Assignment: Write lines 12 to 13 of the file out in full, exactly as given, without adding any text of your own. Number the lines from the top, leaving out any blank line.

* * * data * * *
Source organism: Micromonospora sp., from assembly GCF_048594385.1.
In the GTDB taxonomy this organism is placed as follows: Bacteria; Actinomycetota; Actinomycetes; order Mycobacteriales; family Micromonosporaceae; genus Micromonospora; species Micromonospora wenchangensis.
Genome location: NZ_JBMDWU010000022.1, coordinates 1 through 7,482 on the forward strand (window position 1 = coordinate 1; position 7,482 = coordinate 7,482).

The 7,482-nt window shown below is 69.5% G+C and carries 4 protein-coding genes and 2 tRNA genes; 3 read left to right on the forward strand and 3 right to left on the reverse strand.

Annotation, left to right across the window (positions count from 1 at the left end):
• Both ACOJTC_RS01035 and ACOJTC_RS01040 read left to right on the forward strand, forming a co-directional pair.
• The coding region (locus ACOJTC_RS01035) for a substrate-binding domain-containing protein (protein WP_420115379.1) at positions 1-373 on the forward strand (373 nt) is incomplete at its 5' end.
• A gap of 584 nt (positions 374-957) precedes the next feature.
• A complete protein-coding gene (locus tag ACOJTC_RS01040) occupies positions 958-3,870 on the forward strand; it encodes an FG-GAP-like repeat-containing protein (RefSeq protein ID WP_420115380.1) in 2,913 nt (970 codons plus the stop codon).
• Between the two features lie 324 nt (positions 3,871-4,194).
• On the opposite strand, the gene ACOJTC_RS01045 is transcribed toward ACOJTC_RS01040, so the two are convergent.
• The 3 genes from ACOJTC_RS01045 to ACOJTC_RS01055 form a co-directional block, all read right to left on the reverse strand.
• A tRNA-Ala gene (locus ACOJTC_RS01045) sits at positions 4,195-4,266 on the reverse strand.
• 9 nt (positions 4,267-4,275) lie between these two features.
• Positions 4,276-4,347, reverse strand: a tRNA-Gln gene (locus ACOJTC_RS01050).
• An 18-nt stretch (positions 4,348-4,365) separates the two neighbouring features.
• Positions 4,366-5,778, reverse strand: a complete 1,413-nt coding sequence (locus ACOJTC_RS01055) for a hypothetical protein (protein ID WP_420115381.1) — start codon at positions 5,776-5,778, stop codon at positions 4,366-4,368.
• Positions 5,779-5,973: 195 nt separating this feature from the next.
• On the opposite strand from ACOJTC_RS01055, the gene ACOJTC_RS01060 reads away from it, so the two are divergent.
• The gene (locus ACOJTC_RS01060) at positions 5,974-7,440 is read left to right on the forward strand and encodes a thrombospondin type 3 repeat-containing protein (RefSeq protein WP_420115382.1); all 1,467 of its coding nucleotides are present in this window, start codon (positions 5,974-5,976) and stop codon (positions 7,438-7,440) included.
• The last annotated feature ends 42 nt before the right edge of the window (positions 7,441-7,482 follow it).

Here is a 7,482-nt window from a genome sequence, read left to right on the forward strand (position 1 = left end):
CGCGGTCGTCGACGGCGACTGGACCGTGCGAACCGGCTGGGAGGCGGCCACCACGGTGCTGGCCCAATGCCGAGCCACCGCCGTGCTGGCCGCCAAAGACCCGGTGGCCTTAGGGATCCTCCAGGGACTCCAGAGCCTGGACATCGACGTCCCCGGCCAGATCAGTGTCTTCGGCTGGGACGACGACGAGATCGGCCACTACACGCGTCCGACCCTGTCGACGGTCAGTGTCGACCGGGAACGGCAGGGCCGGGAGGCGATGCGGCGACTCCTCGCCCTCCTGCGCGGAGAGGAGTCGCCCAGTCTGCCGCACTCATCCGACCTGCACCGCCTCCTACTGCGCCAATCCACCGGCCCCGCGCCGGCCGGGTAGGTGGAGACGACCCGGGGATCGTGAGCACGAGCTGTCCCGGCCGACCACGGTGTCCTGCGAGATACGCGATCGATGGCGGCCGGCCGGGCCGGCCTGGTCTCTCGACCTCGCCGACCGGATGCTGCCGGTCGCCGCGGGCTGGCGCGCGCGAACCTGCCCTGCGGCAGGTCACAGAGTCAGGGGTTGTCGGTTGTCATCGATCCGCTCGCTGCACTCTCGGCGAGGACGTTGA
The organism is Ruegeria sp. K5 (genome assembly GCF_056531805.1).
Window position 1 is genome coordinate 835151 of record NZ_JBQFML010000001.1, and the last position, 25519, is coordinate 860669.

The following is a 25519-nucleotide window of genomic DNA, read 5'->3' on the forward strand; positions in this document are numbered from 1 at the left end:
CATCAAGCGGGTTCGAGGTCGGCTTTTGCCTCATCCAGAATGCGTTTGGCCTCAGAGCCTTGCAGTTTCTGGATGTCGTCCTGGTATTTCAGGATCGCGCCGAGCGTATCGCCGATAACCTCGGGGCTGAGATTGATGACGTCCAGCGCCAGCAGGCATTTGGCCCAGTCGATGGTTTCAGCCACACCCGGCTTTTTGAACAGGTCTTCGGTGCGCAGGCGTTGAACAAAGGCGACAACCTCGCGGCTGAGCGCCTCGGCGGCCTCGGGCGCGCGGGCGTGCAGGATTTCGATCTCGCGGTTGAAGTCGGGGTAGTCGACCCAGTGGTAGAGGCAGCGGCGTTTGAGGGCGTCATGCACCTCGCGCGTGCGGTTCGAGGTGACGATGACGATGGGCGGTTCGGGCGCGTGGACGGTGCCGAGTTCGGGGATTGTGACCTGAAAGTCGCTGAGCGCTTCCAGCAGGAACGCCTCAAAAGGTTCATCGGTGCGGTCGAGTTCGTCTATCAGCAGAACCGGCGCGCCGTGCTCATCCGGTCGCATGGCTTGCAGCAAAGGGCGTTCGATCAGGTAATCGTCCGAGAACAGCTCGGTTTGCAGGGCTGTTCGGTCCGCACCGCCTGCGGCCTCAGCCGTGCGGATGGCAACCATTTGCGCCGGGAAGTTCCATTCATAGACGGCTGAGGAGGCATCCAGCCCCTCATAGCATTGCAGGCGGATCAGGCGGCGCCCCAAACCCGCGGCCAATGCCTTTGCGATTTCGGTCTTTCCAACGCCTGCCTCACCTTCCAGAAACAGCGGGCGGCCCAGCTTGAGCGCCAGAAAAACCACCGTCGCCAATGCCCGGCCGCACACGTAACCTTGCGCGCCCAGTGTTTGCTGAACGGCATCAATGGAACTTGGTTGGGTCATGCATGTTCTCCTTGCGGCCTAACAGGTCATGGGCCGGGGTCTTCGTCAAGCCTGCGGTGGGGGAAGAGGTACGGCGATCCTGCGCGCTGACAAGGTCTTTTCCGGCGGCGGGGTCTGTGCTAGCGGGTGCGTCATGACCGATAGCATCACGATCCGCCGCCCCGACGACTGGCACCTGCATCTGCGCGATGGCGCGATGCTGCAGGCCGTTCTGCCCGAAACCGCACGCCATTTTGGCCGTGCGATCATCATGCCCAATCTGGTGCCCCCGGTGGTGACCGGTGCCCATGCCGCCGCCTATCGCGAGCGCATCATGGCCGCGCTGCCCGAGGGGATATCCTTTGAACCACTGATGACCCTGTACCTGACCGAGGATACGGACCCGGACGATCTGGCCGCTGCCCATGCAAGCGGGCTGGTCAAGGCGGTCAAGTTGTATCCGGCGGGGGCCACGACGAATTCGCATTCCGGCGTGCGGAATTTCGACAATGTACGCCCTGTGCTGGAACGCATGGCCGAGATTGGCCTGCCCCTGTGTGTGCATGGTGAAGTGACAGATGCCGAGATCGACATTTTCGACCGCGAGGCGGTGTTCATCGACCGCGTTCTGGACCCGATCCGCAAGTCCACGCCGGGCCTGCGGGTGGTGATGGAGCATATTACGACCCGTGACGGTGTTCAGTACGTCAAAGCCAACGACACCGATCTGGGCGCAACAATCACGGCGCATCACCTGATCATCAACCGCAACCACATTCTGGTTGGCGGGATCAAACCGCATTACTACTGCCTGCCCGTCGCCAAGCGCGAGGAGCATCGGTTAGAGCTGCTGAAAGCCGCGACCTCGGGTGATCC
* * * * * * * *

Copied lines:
• The 3 genes from ACOJTC_RS01045 to ACOJTC_RS01055 form a co-directional block, all read right to left on the reverse strand.
• A tRNA-Ala gene (locus ACOJTC_RS01045) sits at positions 4,195-4,266 on the reverse strand.